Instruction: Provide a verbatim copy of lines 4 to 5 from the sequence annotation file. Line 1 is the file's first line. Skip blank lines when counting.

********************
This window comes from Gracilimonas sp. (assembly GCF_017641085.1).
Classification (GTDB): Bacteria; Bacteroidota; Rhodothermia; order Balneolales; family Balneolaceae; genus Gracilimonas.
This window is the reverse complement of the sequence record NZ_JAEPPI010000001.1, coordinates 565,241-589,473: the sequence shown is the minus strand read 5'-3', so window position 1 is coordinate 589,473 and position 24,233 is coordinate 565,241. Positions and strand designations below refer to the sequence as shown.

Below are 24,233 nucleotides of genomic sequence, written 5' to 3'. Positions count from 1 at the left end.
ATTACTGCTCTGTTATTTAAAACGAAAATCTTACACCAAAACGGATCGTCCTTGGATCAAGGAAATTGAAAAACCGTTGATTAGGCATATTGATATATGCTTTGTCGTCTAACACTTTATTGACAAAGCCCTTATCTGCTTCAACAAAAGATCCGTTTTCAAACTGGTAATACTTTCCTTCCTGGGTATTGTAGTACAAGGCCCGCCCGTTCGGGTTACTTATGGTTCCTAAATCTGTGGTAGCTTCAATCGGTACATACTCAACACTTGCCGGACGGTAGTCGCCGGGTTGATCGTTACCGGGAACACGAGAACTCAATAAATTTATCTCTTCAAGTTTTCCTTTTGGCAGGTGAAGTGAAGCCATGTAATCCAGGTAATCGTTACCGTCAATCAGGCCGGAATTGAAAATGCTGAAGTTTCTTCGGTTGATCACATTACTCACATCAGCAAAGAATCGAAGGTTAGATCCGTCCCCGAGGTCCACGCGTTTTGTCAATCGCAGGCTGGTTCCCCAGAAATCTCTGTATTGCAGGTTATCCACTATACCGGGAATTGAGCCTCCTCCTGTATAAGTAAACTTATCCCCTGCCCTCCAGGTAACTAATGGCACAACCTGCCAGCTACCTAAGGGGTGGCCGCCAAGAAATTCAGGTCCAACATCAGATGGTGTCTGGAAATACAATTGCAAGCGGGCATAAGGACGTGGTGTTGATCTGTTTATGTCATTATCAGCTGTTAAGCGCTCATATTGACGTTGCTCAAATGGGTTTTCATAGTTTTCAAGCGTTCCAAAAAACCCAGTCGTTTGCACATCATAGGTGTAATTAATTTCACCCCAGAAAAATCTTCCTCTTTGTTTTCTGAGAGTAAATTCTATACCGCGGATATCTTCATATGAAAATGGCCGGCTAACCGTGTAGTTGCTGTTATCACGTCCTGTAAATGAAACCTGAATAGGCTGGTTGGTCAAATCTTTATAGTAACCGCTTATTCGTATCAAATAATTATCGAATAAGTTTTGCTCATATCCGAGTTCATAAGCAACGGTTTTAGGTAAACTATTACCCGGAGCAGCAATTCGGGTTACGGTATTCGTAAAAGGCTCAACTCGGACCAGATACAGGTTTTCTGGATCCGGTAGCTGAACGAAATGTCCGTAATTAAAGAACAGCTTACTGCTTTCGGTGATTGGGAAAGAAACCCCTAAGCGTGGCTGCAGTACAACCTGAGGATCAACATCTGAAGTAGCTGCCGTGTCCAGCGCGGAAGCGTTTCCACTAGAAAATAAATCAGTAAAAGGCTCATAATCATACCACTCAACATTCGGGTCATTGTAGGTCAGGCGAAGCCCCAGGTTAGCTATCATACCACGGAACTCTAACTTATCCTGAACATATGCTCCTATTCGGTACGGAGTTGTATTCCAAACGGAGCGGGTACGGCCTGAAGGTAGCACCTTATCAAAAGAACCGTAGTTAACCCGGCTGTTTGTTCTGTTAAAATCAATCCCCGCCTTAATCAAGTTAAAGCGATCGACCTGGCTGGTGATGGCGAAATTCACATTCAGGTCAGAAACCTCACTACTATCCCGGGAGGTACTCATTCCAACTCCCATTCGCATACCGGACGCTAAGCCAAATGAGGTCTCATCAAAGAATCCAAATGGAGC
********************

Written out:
Below are 24,233 nucleotides of genomic sequence, written 5' to 3'. Positions count from 1 at the left end.
ATTACTGCTCTGTTATTTAAAACGAAAATCTTACACCAAAACGGATCGTCCTTGGATCAAGGAAATTGAAAAACCGTTGATTAGGCATATTGATATATGCTTTGTCGTCTAACACTTTATTGACAAAGCCCTTATCTGCTTCAACAAAAGATCCGTTTTCAAACTGGTAATACTTTCCTTCCTGGGTATTGTAGTACAAGGCCCGCCCGTTCGGGTTACTTATGGTTCCTAAATCTGTGGTAGCTTCAATCGGTACATACTCAACACTTGCCGGACGGTAGTCGCCGGGTTGATCGTTACCGGGAACACGAGAACTCAATAAATTTATCTCTTCAAGTTTTCCTTTTGGCAGGTGAAGTGAAGCCATGTAATCCAGGTAATCGTTACCGTCAATCAGGCCGGAATTGAAAATGCTGAAGTTTCTTCGGTTGATCACATTACTCACATCAGCAAAGAATCGAAGGTTAGATCCGTCCCCGAGGTCCACGCGTTTTGTCAATCGCAGGCTGGTTCCCCAGAAATCTCTGTATTGCAGGTTATCCACTATACCGGGAATTGAGCCTCCTCCTGTATAAGTAAACTTATCCCCTGCCCTCCAGGTAACTAATGGCACAACCTGCCAGCTACCTAAGGGGTGGCCGCCAAGAAATTCAGGTCCAACATCAGATGGTGTCTGGAAATACAATTGCAAGCGGGCATAAGGACGTGGTGTTGATCTGTTTATGTCATTATCAGCTGTTAAGCGCTCATATTGACGTTGCTCAAATGGGTTTTCATAGTTTTCAAGCGTTCCAAAAAACCCAGTCGTTTGCACATCATAGGTGTAATTAATTTCACCCCAGAAAAATCTTCCTCTTTGTTTTCTGAGAGTAAATTCTATACCGCGGATATCTTCATATGAAAATGGCCGGCTAACCGTGTAGTTGCTGTTATCACGTCCTGTAAATGAAACCTGAATAGGCTGGTTGGTCAAATCTTTATAGTAACCGCTTATTCGTATCAAATAATTATCGAATAAGTTTTGCTCATATCCGAGTTCATAAGCAACGGTTTTAGGTAAACTATTACCCGGAGCAGCAATTCGGGTTACGGTATTCGTAAAAGGCTCAACTCGGACCAGATACAGGTTTTCTGGATCCGGTAGCTGAACGAAATGTCCGTAATTAAAGAACAGCTTACTGCTTTCGGTGATTGGGAAAGAAACCCCTAAGCGTGGCTGCAGTACAACCTGAGGATCAACATCTGAAGTAGCTGCCGTGTCCAGCGCGGAAGCGTTTCCACTAGAAAATAAATCAGTAAAAGGCTCATAATCATACCACTCAACATTCGGGTCATTGTAGGTCAGGCGAAGCCCCAGGTTAGCTATCATACCACGGAACTCTAACTTATCCTGAACATATGCTCCTATTCGGTACGGAGTTGTATTCCAAACGGAGCGGGTACGGCCTGAAGGTAGCACCTTATCAAAAGAACCGTAGTTAACCCGGCTGTTTGTTCTGTTAAAATCAATCCCCGCCTTAATCAAGTTAAAGCGATCGACCTGGCTGGTGATGGCGAAATTCACATTCAGGTCAGAAACCTCACTACTATCCCGGGAGGTACTCATTCCAACTCCCATTCGCATACCGGACGCTAAGCCAAATGAGGTCTCATCAAAGAATCCAAATGGAGC